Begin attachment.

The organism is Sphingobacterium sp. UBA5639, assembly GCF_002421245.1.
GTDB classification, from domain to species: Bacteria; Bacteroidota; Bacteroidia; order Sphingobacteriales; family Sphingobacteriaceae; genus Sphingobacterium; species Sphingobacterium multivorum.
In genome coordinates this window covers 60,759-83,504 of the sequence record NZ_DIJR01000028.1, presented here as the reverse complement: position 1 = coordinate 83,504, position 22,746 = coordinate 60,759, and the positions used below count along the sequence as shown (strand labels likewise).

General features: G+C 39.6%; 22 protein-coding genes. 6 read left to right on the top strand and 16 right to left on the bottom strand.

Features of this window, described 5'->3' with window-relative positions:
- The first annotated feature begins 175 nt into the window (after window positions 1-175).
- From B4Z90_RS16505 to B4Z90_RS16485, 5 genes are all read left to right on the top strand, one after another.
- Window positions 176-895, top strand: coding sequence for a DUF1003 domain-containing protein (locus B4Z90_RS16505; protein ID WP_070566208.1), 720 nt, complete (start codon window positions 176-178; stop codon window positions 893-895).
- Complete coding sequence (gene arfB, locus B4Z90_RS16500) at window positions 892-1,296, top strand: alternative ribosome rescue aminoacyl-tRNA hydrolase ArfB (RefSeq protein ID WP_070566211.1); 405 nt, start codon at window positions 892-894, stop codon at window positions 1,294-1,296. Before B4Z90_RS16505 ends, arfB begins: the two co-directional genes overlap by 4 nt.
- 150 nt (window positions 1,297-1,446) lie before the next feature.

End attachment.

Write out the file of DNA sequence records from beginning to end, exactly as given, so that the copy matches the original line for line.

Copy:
The organism is Sphingobacterium sp. UBA5639, assembly GCF_002421245.1.
GTDB classification, from domain to species: Bacteria; Bacteroidota; Bacteroidia; order Sphingobacteriales; family Sphingobacteriaceae; genus Sphingobacterium; species Sphingobacterium multivorum.
In genome coordinates this window covers 60,759-83,504 of the sequence record NZ_DIJR01000028.1, presented here as the reverse complement: position 1 = coordinate 83,504, position 22,746 = coordinate 60,759, and the positions used below count along the sequence as shown (strand labels likewise).

General features: G+C 39.6%; 22 protein-coding genes. 6 read left to right on the top strand and 16 right to left on the bottom strand.

Features of this window, described 5'->3' with window-relative positions:
- The first annotated feature begins 175 nt into the window (after window positions 1-175).
- From B4Z90_RS16505 to B4Z90_RS16485, 5 genes are all read left to right on the top strand, one after another.
- Window positions 176-895, top strand: coding sequence for a DUF1003 domain-containing protein (locus B4Z90_RS16505; protein ID WP_070566208.1), 720 nt, complete (start codon window positions 176-178; stop codon window positions 893-895).
- Complete coding sequence (gene arfB, locus B4Z90_RS16500) at window positions 892-1,296, top strand: alternative ribosome rescue aminoacyl-tRNA hydrolase ArfB (RefSeq protein ID WP_070566211.1); 405 nt, start codon at window positions 892-894, stop codon at window positions 1,294-1,296. Before B4Z90_RS16505 ends, arfB begins: the two co-directional genes overlap by 4 nt.
- 150 nt (window positions 1,297-1,446) lie before the next feature.